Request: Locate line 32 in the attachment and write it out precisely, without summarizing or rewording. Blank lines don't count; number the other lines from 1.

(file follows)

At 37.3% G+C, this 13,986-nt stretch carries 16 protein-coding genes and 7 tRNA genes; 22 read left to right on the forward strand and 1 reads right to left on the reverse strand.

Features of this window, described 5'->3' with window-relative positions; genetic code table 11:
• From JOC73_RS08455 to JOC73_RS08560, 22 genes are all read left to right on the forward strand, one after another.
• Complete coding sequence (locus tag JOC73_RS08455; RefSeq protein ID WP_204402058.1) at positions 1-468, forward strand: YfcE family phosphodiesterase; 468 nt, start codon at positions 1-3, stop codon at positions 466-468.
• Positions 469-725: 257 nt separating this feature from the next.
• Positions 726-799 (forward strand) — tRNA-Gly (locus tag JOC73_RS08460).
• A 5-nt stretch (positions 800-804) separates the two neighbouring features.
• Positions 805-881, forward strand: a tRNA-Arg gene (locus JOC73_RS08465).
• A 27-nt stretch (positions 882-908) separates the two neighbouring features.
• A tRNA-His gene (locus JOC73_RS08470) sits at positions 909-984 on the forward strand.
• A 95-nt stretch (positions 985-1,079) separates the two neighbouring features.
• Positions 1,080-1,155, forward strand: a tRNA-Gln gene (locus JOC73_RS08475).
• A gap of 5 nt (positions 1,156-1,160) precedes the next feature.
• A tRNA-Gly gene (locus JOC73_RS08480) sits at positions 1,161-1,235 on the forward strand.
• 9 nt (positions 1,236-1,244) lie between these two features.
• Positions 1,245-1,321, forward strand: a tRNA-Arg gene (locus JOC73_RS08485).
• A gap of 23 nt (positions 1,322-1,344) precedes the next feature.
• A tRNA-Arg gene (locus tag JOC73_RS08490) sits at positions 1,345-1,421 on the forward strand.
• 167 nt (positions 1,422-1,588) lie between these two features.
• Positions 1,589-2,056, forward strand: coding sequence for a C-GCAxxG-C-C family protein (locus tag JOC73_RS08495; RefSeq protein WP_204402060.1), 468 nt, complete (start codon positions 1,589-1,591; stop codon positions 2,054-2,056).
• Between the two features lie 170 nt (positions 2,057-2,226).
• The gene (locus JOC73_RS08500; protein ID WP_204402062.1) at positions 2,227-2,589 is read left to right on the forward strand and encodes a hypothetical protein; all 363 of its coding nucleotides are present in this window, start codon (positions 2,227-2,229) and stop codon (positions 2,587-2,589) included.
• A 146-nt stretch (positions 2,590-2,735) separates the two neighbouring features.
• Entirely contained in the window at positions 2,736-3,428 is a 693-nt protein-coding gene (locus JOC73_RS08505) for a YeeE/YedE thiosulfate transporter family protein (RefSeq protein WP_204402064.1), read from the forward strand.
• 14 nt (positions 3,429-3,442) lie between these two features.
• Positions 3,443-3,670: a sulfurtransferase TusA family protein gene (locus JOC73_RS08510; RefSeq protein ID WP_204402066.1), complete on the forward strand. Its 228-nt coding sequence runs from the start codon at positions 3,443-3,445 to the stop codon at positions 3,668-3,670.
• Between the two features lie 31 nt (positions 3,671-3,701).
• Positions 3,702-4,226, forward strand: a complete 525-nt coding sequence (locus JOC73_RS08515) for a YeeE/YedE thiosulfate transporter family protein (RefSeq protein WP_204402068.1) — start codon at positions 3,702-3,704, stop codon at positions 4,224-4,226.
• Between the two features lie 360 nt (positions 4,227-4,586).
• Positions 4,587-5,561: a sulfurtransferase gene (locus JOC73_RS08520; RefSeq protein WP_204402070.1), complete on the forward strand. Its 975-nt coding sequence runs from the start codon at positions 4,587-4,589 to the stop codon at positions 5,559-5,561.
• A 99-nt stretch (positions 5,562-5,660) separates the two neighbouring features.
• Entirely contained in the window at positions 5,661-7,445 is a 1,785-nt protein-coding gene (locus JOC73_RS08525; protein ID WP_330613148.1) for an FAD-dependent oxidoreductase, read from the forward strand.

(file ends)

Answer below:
• Entirely contained in the window at positions 5,661-7,445 is a 1,785-nt protein-coding gene (locus JOC73_RS08525; protein ID WP_330613148.1) for an FAD-dependent oxidoreductase, read from the forward strand.